Up Close and Personal: Polar Bear Research in Hudson Bay


Submitted by Brandon Laforest, a W. Garfield Weston Fellow working with WCS Canada

5 August 2020

I remember the first time I saw a wild polar bear. It was July 2007 and I was a second year undergraduate student on a field course in Churchill Manitoba, offered through the University of Guelph. The course was billed as a subarctic biodiversity based expedition, but there was no denying that the greatest draw for the 20 students on the course was the chance to see a polar bear on the tundra (in between plankton tows and insect net swings, of course). Each day we didn’t see a bear our tension grew, along with the quiet murmurings of students contemplating the worst case scenario: that we had traveled all the way to the polar bear capital of the world only to return home with nothing but a deep appreciation of the ostracod and butterwort diversity of the region.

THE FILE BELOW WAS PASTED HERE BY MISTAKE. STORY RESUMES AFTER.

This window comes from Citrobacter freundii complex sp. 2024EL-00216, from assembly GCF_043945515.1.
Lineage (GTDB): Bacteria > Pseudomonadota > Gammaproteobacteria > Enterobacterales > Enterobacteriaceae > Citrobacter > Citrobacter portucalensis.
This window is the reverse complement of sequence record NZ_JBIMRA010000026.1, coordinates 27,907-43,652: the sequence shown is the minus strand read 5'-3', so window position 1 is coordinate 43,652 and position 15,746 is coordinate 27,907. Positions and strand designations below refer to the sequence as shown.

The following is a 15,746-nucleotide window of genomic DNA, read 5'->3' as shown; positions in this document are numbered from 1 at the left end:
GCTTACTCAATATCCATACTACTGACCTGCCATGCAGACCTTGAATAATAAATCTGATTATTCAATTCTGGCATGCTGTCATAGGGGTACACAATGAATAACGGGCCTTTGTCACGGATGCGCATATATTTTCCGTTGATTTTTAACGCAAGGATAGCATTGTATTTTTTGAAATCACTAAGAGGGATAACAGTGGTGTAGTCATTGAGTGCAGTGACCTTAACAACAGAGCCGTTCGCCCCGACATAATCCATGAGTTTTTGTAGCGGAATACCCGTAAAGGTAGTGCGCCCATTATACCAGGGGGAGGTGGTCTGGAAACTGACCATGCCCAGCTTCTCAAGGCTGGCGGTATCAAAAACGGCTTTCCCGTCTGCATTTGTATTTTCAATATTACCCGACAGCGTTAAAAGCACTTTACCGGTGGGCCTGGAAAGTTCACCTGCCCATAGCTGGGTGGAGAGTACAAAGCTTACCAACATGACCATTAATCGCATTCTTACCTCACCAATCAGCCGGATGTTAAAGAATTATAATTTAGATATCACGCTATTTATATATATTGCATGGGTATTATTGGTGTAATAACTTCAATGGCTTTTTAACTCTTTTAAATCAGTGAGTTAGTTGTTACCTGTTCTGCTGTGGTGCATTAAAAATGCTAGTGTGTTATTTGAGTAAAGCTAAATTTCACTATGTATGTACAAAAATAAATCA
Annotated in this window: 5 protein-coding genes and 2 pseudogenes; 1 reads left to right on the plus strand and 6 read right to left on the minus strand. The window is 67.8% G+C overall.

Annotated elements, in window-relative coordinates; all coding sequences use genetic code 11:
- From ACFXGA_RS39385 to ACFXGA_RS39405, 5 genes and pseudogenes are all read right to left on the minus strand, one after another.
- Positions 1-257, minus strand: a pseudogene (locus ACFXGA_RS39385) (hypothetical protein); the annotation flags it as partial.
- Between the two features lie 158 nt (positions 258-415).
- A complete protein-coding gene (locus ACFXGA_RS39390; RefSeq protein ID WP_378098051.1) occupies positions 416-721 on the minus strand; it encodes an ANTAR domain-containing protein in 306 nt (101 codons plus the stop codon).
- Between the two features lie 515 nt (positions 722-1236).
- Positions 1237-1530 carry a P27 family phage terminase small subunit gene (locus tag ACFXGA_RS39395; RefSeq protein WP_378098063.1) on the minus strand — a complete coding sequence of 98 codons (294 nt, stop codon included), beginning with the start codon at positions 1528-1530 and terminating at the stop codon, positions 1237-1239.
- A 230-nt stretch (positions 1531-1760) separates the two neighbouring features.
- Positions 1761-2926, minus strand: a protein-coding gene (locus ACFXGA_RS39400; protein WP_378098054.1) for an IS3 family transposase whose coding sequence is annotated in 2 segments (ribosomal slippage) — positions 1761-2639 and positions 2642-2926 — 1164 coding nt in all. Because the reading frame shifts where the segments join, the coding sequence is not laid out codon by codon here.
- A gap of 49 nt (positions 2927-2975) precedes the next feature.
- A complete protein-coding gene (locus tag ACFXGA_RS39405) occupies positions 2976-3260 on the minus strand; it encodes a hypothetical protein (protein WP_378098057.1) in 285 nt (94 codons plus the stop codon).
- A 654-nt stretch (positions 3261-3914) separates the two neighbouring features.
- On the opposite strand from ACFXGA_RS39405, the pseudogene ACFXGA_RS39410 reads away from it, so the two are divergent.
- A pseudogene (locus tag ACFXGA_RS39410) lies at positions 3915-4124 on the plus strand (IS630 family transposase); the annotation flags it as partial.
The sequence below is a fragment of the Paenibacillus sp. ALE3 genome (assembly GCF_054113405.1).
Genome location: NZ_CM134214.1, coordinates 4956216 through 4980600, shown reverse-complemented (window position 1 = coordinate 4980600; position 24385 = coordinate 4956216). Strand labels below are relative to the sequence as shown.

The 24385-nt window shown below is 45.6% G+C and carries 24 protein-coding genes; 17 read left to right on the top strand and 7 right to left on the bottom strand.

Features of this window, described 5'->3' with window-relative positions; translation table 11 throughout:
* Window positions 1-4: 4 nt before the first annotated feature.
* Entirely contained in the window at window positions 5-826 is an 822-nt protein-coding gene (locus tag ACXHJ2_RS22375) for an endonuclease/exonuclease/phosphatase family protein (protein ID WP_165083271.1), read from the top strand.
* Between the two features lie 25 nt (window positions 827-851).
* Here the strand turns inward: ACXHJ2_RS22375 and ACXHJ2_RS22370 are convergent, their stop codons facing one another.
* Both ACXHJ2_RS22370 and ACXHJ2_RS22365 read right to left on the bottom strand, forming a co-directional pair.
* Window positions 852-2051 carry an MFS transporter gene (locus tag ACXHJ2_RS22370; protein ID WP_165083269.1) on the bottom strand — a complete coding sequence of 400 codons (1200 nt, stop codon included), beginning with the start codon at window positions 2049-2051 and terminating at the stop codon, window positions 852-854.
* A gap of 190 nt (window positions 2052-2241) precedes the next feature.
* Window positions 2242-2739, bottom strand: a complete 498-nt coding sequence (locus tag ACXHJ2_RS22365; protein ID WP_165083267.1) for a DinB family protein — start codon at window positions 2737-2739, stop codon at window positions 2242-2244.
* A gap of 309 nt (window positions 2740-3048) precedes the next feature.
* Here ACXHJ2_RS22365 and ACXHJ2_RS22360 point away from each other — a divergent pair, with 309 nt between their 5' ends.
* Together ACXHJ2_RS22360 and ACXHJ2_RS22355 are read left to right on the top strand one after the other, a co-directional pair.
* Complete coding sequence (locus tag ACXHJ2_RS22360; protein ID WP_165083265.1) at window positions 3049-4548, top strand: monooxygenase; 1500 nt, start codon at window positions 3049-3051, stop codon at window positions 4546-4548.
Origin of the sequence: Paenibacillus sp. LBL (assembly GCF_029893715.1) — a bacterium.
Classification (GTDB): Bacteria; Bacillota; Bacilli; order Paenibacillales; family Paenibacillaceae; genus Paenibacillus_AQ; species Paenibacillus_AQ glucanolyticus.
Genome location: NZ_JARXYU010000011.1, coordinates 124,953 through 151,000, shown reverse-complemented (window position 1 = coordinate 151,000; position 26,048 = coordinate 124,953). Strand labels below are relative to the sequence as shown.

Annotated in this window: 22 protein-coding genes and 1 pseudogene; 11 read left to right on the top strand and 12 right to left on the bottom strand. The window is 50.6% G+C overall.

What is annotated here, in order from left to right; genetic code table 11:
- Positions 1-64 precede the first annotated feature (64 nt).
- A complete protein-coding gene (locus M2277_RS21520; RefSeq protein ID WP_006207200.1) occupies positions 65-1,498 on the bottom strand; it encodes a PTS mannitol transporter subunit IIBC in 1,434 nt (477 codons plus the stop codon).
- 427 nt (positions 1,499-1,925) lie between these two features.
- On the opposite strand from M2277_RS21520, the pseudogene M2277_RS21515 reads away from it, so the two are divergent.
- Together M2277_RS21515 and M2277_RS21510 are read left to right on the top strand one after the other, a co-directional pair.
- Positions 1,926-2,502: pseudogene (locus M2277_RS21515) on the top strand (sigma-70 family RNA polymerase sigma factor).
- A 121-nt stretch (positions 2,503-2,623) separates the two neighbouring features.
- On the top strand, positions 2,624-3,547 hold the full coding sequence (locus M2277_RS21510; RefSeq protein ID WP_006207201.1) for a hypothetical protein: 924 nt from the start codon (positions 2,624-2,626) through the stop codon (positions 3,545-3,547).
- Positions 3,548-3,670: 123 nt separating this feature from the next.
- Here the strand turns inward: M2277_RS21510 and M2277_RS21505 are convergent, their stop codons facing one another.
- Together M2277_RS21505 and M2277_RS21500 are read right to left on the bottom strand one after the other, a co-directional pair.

Finally, when sampling near the rocky shoreline bluffs halfway through the course, one of our bear guards signaled for everyone to return to our (should-have-long-been-retired) school bus. A bear had been spotted in the distance and we needed to leave the area to avoid disturbing her. As you can imagine, this announcement had anything but the desired effect on the group of eager young ecologists who defiantly clambered for their binoculars to catch a glimpse of this emblematic Canadian species. The bear kept her distance, remaining not much more than a speck on the horizon to the naked eye. Still, I was captivated not only by my own reaction to being in her presence, but the excitement and awe she generated in my fellow students, my professors, and even our seasoned bear guards.

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